Uber CEO Dara Khosrowshahi. Picture: REUTERS/ANDREW KELLY
Uber CEO Dara Khosrowshahi. Picture: REUTERS/ANDREW KELLY

San Francisco — Uber Technologies is slashing another 3,000 jobs and closing dozens of offices, the company said on Monday, part of a series of dramatic moves intended to shore up a business that has been gutted by the coronavirus.

The latest round of job cuts come on top of the dismissal of 3,700 employees in customer support and human resources earlier in May. The staff reductions now represent about 25% of the total workforce. In an e-mail to staff on Monday, CEO Dara Khosrowshahi stopped short of saying that the jobs would be the last of the Covid-19 casualties.

The cuts at the San Francisco-based ride-hailing giant are part of a broader dialling back of ambition for a company that once promised to usher in a self-driving revolution and popularise flying cars. In the Monday e-mail, Khosrowshahi said Uber will stop work on several of its side projects as the company reorients itself about its two core businesses: ride hailing and food delivery.

More speculative units — including the ideas generator Uber Incubator, the artificial intelligence division AI Labs and a job-matching service called Uber Works — will be shuttered, Khosrowshahi wrote. Uber also will close or consolidate 45 of the several hundred offices it operates globally.

“We must establish ourselves as a self-sustaining enterprise that no longer relies on new capital or investors to keep growing, expanding and innovating,” Khosrowshahi wrote to employees, while dismissing the idea that the moves were done to appease investors. Uber shares initially rose as much as 9% on the news on Monday, but by 3pm in New York were up only about 3%.

As a result of the changes, Uber will incur $175m to $220m in charges, mostly in the second quarter, according to a securities filing on Monday.

Key regions and businesses

Since the pandemic began, Uber has been moving to focus its efforts on a few key regions and businesses. The company shuttered a half-dozen food delivery operations, offloaded its cash-burning electric bike group to scooter start-up Lime and permanently closed 40% of its driver stations. One of the offices that will close is in Singapore, where Uber had already sold its Southeast Asia business to local rival Grab in 2018.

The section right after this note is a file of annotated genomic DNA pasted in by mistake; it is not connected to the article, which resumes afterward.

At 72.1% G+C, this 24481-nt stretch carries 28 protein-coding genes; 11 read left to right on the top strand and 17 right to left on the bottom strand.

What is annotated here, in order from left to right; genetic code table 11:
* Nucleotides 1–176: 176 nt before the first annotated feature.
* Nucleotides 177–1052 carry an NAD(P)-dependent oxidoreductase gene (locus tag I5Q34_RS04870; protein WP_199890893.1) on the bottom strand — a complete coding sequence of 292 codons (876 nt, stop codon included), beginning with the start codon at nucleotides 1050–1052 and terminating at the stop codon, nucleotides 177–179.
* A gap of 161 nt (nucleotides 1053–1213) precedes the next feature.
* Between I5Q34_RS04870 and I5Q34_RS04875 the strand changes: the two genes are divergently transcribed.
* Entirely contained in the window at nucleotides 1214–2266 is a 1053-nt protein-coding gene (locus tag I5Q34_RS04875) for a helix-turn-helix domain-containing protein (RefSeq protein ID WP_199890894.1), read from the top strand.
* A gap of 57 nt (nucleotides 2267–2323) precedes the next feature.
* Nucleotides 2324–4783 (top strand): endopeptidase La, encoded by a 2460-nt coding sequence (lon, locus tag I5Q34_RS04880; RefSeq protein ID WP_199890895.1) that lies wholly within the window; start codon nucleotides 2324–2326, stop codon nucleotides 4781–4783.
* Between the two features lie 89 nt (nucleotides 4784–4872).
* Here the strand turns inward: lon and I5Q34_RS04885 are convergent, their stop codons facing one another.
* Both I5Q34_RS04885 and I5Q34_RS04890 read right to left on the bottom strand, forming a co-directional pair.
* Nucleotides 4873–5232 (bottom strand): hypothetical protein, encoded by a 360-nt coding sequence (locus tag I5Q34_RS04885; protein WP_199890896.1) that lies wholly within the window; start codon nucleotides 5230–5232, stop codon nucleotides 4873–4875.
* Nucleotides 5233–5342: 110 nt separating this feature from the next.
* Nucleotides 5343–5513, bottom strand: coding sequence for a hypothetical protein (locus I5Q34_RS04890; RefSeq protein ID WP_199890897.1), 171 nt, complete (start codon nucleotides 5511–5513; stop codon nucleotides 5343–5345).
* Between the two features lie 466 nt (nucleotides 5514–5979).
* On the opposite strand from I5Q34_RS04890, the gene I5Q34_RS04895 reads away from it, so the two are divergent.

Social distancing and shelter-in-place orders stemming from the pandemic have hobbled so-called sharing economy businesses, as customers find themselves with few places to travel, and a new reticence to use the cars or homes of strangers. Lyft, the main alternative to Uber in North America, is cutting about 17% of staff, furloughing more and reducing salaries. Airbnb is cutting a quarter of its workforce.

Uber, which for years burnt cash in exchange for user growth, faced challenges even before the pandemic. Though Uber’s main ride-hailing division is now profitable, the food delivery operations still lose money and other bets such as autonomous vehicles and air taxis have yet to be proven.

The company reported its first-ever decline in rides during the first quarter, and pushed back a goal of being profitable to next year, instead of at the end of 2020. To achieve that metric, Khosrowshahi said he planned $1bn in cost-cutting measures, including headcount, real estate and other reductions.

But even as it makes efforts to cut costs, Uber is in talks to acquire GrubHub, a purchase that would make Uber the dominant player US food delivery market. Khosrowshahi told employees on Monday that though Uber still loses money on food delivery, it was “the next enormous growth opportunity”, an opinion reinforced by surging demand for takeout during lockdown.

A tie-up with GrubHub could lead to significant savings in a highly competitive industry, but has raised antitrust concerns among leading legislators.


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